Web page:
Santa Cruz New Music Works: Sarah Cahill Piano Reverie

Sarah Cahill -3-22-15

On Sunday, February 15, at Peace United Church in Santa Cruz, Phil Collins, Music Director of the Santa Cruz New Music Works presented a program of “contemporary” works for solo piano featuring the eminent pianist Sarah Cahill. Ms. Cahill offered her program with understanding, technical command and control of the modern music she presented. The full program consisted of 12 compositions from about 1918 to 2009, quite a time span that worked well in the programming.

Sarah Cahill performed the following works: Valentine Waltzes (appropriate) 1 and 4 by George Antheil (1900-1959); Yearning (from Fourth Pentagram 1925) by Dane Rudhyar (1895-1985); Preludes 7 and 9 (1928) by Ruth Crawford (1901-1953); The Trumpet of Angus Og (1918-1924) by Henry Cowell (1897-1924); Selections of B’midbar (2009) by UCSC faculty member Larry Polansky (1954-present); St. Petersburg Waltz (1994) by Meredith Monk (1942-present); RCSC (2001) by Annea Lockwood (1939-present); Shade Studies (1985-present) by Samuel Carl Adams (1985- present); Pleasant Dreaming (2006/2014) by Philip Collins (1951-present); Selections from Patterns of Plants (1996-2012) by Mamoru Fujieda (1955-present); Dance for Lisa Caron (1938) and Largo Ostinato (1937) by Aptos icon Lou Harrison (1917-2003) and an encore: Keyboard Studies by Terry Riley performed for his up-coming 80th birthday.

Well, quite a program! Reverie: “A state of being pleasantly lost in one’s thoughts; a daydream.” Almost caught on camera with this one! Limited by time and of course space, I too must limit this wonderful program by reflecting on highlights. Antheil’s work opened with reflections of Erik Satie, balanced, imaginative and both well realized by Ms. Cahill. Larry Polansky’s B’midbar selections were brief lasting between 1 and 2 minutes and musically inventive and interesting with an added vocal accompaniment by Ms. Cahill in the last performed work. Meredith Monk’s work was well realized employing a repetitive figure in the left hand and then the right. Moments offered this idea in loop fashion. Not only this work, but in most of the selected works were somewhat limited both the range and dynamics in comparison to contemporaries such as Anton Webern’s Variations for piano op. 27 and Karlheinz Stockhausen’s Klavierstuecke in which dynamics and articulations are employed to the incredible maximum and control overall musical structures.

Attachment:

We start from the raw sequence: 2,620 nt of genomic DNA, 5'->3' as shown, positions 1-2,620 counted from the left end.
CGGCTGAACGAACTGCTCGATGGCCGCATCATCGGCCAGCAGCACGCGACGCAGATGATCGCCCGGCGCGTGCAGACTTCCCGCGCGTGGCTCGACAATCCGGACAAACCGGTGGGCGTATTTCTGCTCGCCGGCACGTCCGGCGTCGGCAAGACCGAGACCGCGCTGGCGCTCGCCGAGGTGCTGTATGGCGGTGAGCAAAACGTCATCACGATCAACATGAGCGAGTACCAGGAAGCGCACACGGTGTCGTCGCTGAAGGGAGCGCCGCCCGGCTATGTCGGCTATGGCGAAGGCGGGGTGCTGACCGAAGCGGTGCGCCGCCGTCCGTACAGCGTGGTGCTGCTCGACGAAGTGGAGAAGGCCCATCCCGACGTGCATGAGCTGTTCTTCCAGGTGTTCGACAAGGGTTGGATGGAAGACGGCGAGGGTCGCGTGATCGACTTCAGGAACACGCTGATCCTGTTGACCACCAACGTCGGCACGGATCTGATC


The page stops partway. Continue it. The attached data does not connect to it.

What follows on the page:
Pleasant dreaming by Phil Collins employed only the white keys and in fact rendered a tranquil “dream-like atmosphere. The subtle glissandi were brief, but effective counterpoint relief within the texture. Shade Studies introduced electronically generated sound(s) to coordinate with the piano sounds creating interesting textures. Lou Harrison’s two works showed two of his compositional styles. He was more than familiar with the two competitive styles of the day: atonal and serial composition, but opted to take his own path in these works. The hand written manuscript of the second work was found in a piano bench and sent to Sarah Cahill. What a treasure! This work was more robust and dynamically astute compared to the first. Ms. Cahill performed Terry Riley’s Keyboard Studies in honor of his up-coming 80th birthday. This work displayed Riley’s claim to fame generating high repetitive energy that we understand as minimalism.

All in all a most interesting concert especially in its historical context. Sarah Cahill received a well-deserved round of applause along with a standing ovation from the delighted audience!

End

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